3 Lu and his wife Sheryl Lu, each testified at the hearing. Lu is 54 years old and married. He has 7 children, 4 of whom still live at home. He has a high school education, followed by some vocational education as a welder. He last worked as a restaurant cook, part-time, being paid $9 per hour, for approximately 20 hours per week. His current physical condition prevents full time work. Sheryl is also unemployed and disabled by agoraphobia 3. She testified there were still 5 of the 7 boys at home. She prepared handwritten lists of income, expenses, assets and liabilities, which were received as hearing exhibits. Nu and Sheryl have the following income in addition to the annual annuity payments: Lu social security $1175, Sheryl Lu social security $579, the children s social security $489, Lu part-time work $600. This total annual income, approximately $34,000, together with Lu s annual annuity payment, in the amount of $9,561.10, gives the two and their dependents, approximately $43,500 annual income. This computes to $3,625 per month. The only asset identified by Lu is his house, valued at $110,000, which is encumbered by a mortgage in the approximate amount of $85,000. The two identified a number of other loans, including check loans, credit card debt, private loans and a pawn shop loan, in the total approximate amount of $29,700. Lu s monthly expenses, according to the list compiled by Sheryl, show that the two pay an $885 monthly house payment, and approximately $467 in monthly utilities. They claim they spend $1,100 per month on food, and $100 per month on clothing. Although they do not own a car, they list a $400 per month gas bill for a car they borrow from one of their sons. Assuming these figure to be correct, the total is approximately $3,000. The balance of the expenses listed appear to be nearly $1,000 monthly payments on interest or debt reduction, including $600 to Chek Loan and $130, interest only to a pawn shop. The parties have covered their financial needs by using payday or check loan services charging 25% to 30%. They carry large credit card balances at interest rates of 18% or more. Because of this cycle of high-interest debt, they were both asked if they would consider bankruptcy as a means to pay these debts. Lu does not believe in it. Sheryl testified that she does not want to get stressed out and does not want to lose the house. She testified that her father told her not to file bankruptcy. 3 According to the American Psychiatric Association, the essential feature of Agoraphobia is anxiety about being in places or situations from which escape might be difficult (or embarrassing) or in which help may not be available in the event of having a Panic Attack or panic-like symptoms. Decision, page 3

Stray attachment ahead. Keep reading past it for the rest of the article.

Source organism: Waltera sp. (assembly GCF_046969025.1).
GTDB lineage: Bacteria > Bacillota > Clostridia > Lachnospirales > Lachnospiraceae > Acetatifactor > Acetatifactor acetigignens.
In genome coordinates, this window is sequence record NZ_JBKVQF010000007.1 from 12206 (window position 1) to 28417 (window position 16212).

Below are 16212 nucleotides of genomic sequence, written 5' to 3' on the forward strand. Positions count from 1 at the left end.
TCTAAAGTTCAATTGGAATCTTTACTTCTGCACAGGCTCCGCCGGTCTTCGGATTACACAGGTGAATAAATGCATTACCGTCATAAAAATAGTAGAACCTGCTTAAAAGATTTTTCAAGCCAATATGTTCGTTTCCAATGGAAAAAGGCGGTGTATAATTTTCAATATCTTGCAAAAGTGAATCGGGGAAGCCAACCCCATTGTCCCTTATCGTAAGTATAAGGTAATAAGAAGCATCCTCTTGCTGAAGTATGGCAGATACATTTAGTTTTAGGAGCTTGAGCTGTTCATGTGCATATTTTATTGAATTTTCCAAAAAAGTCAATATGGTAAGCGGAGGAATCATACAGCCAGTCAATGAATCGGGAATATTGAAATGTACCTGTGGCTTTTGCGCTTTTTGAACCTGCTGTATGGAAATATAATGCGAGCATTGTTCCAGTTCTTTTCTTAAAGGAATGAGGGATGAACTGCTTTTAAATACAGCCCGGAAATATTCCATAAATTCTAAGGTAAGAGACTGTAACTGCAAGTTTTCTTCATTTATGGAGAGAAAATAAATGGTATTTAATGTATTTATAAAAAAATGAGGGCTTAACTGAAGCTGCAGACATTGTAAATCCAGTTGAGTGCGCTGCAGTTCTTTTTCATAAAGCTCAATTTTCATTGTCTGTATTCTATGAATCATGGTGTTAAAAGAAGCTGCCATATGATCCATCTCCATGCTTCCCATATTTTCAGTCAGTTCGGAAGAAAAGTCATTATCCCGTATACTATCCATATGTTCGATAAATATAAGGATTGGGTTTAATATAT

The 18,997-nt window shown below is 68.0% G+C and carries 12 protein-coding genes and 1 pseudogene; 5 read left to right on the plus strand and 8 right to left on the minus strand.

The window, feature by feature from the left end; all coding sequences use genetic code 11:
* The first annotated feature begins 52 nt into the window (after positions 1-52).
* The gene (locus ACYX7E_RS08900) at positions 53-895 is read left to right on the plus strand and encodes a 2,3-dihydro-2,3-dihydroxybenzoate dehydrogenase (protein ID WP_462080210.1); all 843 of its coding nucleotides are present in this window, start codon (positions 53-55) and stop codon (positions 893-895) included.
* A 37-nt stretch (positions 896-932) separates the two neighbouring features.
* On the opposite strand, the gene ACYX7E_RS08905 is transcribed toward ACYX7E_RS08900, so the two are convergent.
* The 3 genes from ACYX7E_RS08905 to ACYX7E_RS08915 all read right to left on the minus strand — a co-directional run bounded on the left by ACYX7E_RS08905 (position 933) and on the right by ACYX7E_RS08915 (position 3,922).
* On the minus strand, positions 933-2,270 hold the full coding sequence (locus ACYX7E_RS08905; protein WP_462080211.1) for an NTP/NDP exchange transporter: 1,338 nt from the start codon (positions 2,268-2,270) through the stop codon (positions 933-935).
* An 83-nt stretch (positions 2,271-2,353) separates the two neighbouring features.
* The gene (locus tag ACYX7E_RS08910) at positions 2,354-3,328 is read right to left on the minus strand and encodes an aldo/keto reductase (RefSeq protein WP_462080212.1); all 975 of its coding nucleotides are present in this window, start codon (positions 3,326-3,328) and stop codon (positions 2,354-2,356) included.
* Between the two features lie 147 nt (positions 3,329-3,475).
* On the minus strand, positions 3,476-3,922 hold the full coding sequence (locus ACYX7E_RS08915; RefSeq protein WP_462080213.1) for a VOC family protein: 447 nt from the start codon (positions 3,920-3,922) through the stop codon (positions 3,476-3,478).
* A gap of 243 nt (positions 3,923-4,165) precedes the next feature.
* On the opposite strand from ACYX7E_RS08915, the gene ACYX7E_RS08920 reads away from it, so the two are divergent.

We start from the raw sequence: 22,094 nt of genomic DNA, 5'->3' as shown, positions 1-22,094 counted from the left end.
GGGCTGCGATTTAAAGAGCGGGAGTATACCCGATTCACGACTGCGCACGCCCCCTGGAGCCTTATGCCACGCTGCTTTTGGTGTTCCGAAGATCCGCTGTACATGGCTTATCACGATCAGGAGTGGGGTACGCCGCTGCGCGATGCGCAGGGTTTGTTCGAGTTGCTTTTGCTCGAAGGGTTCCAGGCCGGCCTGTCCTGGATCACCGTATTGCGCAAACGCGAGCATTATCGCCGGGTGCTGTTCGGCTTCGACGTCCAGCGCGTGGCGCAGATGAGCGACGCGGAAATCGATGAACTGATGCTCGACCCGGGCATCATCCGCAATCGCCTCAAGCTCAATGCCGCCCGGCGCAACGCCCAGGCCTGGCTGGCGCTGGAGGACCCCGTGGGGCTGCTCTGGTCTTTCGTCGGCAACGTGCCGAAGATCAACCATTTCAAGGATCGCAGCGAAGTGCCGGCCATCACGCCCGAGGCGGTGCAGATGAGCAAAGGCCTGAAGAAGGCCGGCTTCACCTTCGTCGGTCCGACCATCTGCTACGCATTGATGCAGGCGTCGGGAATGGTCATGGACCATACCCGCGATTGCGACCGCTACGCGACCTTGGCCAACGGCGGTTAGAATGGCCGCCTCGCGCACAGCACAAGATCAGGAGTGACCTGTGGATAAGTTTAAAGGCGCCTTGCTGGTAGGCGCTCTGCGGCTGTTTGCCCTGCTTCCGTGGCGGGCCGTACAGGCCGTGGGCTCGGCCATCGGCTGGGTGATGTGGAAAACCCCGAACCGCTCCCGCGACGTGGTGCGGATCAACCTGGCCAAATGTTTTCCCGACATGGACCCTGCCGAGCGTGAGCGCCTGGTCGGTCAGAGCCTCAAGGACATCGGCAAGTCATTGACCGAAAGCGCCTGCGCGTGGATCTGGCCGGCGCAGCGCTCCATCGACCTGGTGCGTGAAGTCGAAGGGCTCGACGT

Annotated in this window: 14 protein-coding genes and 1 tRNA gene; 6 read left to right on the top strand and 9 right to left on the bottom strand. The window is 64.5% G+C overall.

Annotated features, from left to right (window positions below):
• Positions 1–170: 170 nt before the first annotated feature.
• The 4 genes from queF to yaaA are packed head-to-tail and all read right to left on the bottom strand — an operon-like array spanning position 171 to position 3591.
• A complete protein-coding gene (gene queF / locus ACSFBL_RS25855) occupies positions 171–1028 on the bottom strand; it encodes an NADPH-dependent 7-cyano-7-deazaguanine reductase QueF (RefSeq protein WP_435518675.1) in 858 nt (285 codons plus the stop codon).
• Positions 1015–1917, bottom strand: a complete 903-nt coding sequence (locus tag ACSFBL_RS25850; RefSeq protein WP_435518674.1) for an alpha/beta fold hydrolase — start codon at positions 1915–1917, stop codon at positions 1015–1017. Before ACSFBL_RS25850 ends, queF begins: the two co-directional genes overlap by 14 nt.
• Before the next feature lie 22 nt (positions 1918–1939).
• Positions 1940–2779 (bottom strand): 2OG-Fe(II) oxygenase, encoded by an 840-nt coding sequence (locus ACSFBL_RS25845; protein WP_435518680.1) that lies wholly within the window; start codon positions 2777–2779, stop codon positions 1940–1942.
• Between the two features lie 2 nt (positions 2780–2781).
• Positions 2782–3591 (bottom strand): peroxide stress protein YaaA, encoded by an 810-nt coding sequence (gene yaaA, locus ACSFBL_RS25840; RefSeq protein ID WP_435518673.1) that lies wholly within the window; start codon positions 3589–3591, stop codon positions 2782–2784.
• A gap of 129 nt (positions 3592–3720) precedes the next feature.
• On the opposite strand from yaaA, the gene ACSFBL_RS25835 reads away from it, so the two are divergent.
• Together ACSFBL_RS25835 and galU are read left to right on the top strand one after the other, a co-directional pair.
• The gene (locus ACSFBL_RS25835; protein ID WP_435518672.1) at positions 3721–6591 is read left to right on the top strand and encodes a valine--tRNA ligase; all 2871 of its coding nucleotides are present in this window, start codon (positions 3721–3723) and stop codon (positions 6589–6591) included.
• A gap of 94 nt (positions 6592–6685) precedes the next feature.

4 In Lu s December 2005 supplemental affidavit in support of the transfer, he stated that if the transfer was approved he would use the proceeds to pay his past due mortgage payments and back taxes. His home loan has been refinanced to include these amounts, so he is now current and these are no longer a concern. He also said he would use $15,900 to repair his deck and garage. The remainder would be used for payment of debts and home improvements. $6000 would pay off his credit card and $4000 would get utility bills current. At the hearing, Lu testified that if assignment of his annuity is approved he would use the proceeds to pay bills and buy a car. Lu admitted he has not talked to an accountant or attorney to get advice on this proposed assignment. Lu has presented no plan on how he would replace the annual annuity payment, or how he would use the proceeds of the assignment to create or preserve a stream of future income. Lu and his wife were each asked how they currently use the annual annuity payment. They each testified that they use it to catch up and pay bills. Lu argues that he was not able to make it on his current income, yet has no plan for how he will support himself or his dependents when the $9,500 annual annuity is taken away. When pressed on redirect, Lu testified that he would replace the lost annual annuity income with the income from a family business that he would start if we have money left. Lu s wife testified that she would go back to school and would then open her own business, a restaurant on the reservation. She also testified they would receive more income from their sons, who would help them. In addition to the hearing testimony, the following exhibits were received at the hearing. The court reporter lost all original exhibits. The exhibits in the file have been reconstructed by agreement of the parties. Exhibits received at the hearing: 1. Copy of Supplemental Affidavit of Nu Lu, dated December 7, 2005; 2. Copy of Affidavit, signed by Nu Lu, dated November 17, 2005; 3. Lu s listing of expenses and income; 4. Lu s listing of assets and liabilities; 5. The November 17, 2005, Absolute Assignment and UCC Article 9 Security Agreement; 6. South Dakota Transfer Disclosure; 7. The application to transfer payment, with attachments; 8. Affidavit of Heather E. Covey. This was offered, but not received. Other facts will be developed as necessary to the analysis and decision. Decision, page 4